last few years, especially to really start working on them for the first time. I've been trading and

creating genetics and sharing our genetics since the early ninety s and we've just recently decided

about two years ago that we're going to start releasing our genetics into the public. And so that's

something that we're going to be working on, is preserving some of them equatorial genetics so we

can offer them in pure form as peers.

[00:07:59.580] - Nate

We have them anyway to be able to share and so we'll be doing seed expansion projects on some old

Burmese, some of the old Malawi. We have some wild afghan that's actually from some villages that

are taken over by the tailband now, and a lot of the cannabis plants in the areas and regions have

been cut down. And I know I've heard some of them are going to be growing corn or some other

something they haven't grown in many generations. So it's pretty sad to see. So some of that stuff I

think really needs to be preserved and offered and I think that's super important for upcoming in these

next five to ten years, especially as we move through more hybridization and proposition of cannabis,

saying that that's going to be our main focus is working on preservation and we do have some hybrid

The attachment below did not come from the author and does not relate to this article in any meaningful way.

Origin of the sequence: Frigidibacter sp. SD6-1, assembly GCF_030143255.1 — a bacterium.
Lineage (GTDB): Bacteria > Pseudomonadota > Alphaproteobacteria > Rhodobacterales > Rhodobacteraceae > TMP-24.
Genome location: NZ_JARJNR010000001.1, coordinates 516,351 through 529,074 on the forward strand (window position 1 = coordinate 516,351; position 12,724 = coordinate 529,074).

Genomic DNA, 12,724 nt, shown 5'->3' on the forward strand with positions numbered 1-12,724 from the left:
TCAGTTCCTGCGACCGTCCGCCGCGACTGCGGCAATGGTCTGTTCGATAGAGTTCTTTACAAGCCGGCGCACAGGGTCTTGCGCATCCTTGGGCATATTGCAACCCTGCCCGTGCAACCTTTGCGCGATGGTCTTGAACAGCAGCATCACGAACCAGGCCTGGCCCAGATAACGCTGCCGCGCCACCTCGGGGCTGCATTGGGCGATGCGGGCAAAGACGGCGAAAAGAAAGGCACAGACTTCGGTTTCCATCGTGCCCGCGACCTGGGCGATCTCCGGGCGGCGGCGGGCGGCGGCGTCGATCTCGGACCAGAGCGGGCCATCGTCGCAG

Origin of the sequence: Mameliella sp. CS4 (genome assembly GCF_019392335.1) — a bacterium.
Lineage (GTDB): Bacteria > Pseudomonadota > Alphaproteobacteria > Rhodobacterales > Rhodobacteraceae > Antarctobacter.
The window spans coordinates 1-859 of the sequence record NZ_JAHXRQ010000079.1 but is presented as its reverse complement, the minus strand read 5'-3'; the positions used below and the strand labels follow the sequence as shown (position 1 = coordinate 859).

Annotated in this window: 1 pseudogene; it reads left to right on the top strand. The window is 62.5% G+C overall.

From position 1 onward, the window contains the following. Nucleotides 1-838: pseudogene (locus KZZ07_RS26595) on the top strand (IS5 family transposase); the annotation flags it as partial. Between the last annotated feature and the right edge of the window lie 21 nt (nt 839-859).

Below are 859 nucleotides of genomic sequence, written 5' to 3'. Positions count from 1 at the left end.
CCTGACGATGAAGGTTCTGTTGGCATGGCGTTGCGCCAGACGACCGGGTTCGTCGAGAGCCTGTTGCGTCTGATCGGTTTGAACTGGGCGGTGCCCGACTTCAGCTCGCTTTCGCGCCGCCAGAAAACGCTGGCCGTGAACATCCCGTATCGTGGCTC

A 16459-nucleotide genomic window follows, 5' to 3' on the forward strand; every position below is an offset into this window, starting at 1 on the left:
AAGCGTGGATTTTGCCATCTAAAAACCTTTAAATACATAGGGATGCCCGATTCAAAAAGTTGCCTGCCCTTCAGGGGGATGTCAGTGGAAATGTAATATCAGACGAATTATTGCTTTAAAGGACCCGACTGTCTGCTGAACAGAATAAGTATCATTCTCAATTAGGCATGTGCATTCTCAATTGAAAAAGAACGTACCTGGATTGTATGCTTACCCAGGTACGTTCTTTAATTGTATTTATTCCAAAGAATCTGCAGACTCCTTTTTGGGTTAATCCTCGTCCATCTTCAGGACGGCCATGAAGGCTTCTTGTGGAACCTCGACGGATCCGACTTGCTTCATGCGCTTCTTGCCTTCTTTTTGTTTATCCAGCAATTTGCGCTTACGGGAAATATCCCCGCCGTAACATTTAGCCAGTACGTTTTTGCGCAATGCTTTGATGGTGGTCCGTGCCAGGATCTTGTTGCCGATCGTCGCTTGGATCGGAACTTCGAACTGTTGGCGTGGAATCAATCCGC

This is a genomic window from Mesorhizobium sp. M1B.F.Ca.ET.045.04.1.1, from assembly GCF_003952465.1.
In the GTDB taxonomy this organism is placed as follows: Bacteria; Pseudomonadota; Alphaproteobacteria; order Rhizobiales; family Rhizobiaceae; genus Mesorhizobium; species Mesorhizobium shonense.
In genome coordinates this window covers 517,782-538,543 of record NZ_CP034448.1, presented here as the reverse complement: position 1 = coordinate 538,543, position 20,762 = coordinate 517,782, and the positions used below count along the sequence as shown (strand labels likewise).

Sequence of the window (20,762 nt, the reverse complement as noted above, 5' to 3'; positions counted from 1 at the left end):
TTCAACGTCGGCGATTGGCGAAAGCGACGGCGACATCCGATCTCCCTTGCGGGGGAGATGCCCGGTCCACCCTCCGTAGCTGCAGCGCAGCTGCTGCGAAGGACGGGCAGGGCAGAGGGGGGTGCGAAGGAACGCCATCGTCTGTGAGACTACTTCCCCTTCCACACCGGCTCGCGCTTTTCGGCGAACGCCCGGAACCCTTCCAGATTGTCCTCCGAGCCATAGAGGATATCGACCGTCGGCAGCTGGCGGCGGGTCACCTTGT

lines that we're working also. And that's that California orange I was talking about. We have that

crossed with ATF and we've used that mail to do some interesting hybrids and we have some F one S

and F two S of them that will be released soon. And then also our am lime, fourth place Army Cup

winner from 2022 that we have stabilized and we have F three seeds of them available for spring

along with seed starts.

[00:09:33.820] - Nate

And we then also choose the choice mail out of our F two progeny of the am lime and we use that as

our male on our property. This in 2022. So we have some old Lily Wonder, some old Northern and a

whole bunch of really interesting plants that we, that received the am lime pollen really well this year